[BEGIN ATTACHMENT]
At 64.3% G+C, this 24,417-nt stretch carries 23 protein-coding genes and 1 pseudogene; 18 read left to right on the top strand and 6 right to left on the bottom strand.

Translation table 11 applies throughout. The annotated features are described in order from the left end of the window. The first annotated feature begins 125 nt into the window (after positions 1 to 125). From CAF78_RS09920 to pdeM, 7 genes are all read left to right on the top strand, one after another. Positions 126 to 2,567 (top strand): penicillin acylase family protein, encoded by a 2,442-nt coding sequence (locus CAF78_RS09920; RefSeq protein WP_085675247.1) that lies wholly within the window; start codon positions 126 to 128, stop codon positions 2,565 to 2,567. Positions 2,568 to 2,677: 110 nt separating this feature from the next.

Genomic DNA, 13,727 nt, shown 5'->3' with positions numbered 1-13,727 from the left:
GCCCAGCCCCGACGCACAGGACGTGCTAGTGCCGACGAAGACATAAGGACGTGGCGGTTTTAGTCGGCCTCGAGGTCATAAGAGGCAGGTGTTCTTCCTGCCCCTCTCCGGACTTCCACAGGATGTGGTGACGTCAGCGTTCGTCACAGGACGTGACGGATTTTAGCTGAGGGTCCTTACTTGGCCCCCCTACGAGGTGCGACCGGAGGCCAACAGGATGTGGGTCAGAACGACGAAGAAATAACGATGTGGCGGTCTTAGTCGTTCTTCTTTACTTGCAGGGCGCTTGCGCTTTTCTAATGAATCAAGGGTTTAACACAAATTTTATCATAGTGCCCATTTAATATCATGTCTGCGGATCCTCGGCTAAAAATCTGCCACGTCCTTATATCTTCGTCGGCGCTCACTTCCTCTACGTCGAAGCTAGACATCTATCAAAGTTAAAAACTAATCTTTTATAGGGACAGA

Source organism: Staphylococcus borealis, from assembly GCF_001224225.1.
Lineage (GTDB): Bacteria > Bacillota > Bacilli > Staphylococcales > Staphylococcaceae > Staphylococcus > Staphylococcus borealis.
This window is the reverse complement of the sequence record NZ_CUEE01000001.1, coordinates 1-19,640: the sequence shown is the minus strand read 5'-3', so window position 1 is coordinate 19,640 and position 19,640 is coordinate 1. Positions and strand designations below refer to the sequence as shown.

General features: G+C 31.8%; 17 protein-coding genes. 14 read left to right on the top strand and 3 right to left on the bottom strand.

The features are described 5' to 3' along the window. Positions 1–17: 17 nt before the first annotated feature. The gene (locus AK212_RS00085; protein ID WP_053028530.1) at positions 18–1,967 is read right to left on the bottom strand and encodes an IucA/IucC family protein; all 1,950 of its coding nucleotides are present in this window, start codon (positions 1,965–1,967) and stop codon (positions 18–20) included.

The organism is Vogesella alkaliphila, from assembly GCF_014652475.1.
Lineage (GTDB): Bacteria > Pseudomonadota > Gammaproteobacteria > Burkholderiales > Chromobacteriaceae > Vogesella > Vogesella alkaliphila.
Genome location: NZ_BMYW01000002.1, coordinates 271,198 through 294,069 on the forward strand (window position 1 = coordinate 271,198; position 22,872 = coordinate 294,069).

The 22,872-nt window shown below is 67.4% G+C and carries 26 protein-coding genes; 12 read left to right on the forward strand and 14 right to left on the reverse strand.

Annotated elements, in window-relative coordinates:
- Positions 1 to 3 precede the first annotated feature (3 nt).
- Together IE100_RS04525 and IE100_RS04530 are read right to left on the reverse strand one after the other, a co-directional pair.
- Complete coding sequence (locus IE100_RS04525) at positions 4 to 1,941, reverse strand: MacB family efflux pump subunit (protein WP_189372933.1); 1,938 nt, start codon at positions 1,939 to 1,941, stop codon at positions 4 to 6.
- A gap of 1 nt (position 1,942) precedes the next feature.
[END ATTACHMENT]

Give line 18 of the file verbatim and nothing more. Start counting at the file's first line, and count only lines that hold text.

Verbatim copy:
- A gap of 1 nt (position 1,942) precedes the next feature.